Capital Gains Tax: Are major changes on the way?

The Office of Tax Simplification (OTS) has published its report on Capital Gains Tax, which looks at how the difference in the way the levy is calculated compared to Income Tax can distort people’s behaviour.

Corporate Tax Partner, Paul Twydell, has highlighted some of the report’s key points which may impact our clients in the future.

The OTS considers there to be too many rates of CGT and recommends removing some of these rates.

Most noticeably, the body recommends Investor Relief to be scrapped and that Business Asset Disposal Relief (formerly Entrepreneur’s relief) could be overhauled to a more retirement-only relief. If these recommendations are implemented this could see the end of the 10% tax rate.

The OTS recommends that CGT rates are more closely aligned with Income Tax rates.

This is not a new position and has been commented on for many years which, in some cases, could see gains being taxed as high as 45%.

However, the body has identified that if the rates were aligned, further reliefs should be put in place, such as a return of indexation to ensure inflation-only gains are not taxed at this level.

The annual exemption amount, presently £12,300, is considered too great a relief to purely relieve an administrative burden for HMRC, and if retained the OTS recommends that this is reduced.

The high level of relief is considered to affect investment decisions, such that in tax year 2017-18, around 50,000 people reported net gains close to the threshold and so ‘use up’ the allowance.

The OTS recommends that the interaction between IHT and CGT should be looked at more closely.

The body has proposed that where an asset is exempt from IHT, such as qualifying for Agricultural/Business Property Relief, the asset should not also be rebased in the hands of the person inheriting, leading to a CGT charge on the eventual disposal.

If CGT rates are not aligned with income tax rates, the OTS has proposed that certain matters currently treated as subject to capital gains to be charged wholly or in part to Income Tax.

One potentially radical example would be that on the liquidation or sale of a company HMRC could tax some or all of the retained earnings remaining in the business at dividend rates. The body’s justification for such a change is to make the treatment of cash taken out of the business during and at the end of its life more neutral. If implemented, this would represent a significant change.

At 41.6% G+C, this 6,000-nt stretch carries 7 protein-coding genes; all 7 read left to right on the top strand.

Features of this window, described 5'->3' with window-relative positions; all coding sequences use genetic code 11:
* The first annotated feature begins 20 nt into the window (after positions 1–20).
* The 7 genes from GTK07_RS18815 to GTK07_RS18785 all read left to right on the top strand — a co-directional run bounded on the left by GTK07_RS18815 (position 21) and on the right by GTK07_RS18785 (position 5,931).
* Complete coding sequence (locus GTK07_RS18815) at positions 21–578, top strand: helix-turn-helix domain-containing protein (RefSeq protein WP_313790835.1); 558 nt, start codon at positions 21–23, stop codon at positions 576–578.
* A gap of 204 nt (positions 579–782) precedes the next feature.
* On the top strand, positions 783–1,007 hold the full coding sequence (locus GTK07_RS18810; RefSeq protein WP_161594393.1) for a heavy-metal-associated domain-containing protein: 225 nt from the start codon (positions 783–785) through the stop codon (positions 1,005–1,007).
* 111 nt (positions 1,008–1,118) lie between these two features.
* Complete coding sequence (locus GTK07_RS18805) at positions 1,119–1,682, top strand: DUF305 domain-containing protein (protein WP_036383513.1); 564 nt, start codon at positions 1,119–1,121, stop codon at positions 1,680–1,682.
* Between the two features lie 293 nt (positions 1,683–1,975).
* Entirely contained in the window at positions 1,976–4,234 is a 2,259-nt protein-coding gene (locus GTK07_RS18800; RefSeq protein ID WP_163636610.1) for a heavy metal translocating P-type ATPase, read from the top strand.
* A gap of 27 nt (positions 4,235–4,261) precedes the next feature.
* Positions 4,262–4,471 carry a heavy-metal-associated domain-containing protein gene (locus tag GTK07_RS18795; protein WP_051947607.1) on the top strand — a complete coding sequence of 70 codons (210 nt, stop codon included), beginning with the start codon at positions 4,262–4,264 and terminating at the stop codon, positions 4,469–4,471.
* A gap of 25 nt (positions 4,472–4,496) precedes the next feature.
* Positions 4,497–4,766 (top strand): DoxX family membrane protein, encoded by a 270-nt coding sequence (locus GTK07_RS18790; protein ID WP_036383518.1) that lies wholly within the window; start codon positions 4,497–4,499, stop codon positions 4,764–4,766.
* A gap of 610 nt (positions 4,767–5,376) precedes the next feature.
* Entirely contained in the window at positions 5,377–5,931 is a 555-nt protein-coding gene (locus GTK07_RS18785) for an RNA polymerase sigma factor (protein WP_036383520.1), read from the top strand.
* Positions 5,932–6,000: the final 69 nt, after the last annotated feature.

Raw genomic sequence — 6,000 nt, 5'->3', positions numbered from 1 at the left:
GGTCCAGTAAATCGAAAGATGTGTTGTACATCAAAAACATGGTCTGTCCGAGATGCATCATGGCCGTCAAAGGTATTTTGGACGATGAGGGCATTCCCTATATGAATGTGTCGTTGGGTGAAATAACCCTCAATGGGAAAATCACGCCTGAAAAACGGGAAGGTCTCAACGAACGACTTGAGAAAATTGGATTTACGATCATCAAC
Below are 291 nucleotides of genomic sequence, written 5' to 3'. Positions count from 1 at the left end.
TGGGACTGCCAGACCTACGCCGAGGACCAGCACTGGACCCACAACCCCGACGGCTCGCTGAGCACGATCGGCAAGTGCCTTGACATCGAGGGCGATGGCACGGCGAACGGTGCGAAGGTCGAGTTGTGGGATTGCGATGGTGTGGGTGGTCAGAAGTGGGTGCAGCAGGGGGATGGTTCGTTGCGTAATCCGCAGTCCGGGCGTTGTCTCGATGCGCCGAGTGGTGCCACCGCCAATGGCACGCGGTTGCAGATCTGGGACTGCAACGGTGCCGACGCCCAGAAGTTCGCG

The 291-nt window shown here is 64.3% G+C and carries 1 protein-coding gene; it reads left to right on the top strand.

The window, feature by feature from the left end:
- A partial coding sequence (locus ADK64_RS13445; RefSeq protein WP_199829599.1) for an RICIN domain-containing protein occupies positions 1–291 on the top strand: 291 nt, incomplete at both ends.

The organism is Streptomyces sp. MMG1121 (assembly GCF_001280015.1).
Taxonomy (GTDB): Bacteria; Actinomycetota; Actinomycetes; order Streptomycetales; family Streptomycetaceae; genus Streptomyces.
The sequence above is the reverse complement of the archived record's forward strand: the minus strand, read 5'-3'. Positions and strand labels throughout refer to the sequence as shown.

Another area open to challenge if CGT rates are retained at the current level would be share-based remuneration.

The OTS has identified that this is a complex area and have noted that tax-advantaged share schemes such as the Enterprise Management Incentive (EMI) Scheme have a policy justification for being taxed in a different way, but this could lead to further changes in other share schemes such as growth shares.

So, what happens next?

It is important to remember that the OTS is merely an advisory body which makes recommendations for the government to consider. It does not implement changes as these are a matter for Government and for Parliament. However, the timing of the release of the report is intriguing where there is no Autumn Budget.

We do not expect significant tax legislation to be introduced until Spring 2021 at the earliest and it could be perceived that by the government publishing a report as wide-ranging as these 3-4 months before any legislation on the subject is effectively advance warning that things are going to change.

The impact on share-based remuneration cannot be determined at this time but it may be the case that the government are already planning changes in this area. We were expecting that a consultation over the future of employee share schemes – such as the Enterprise Management Incentive (EMI) Scheme – would take place over the summer, but this did not happen. If the OTS are suggesting a major overhaul as to how share schemes are taxed on exit, this could have major implications as to the future of the EMI Scheme.

How can we help?

If you would like to discuss the issues raised in the report in any further detail or have any concerns as to the future of Capital Gains Tax, please contact Paul Twydell or Anthony Rose.

Paul Twydell is a corporate tax partner who specialises in advising on the Enterprise Investment Scheme (EIS), employee share scheme matters such as the Enterprise Management Incentive (EMI) Scheme and also Research and Development (R&D) tax relief.

Anthony Rose is a tax partner who specialises in advising on private client matters specifically relating to residence, domicile, estate planning and offshore and international tax planning.

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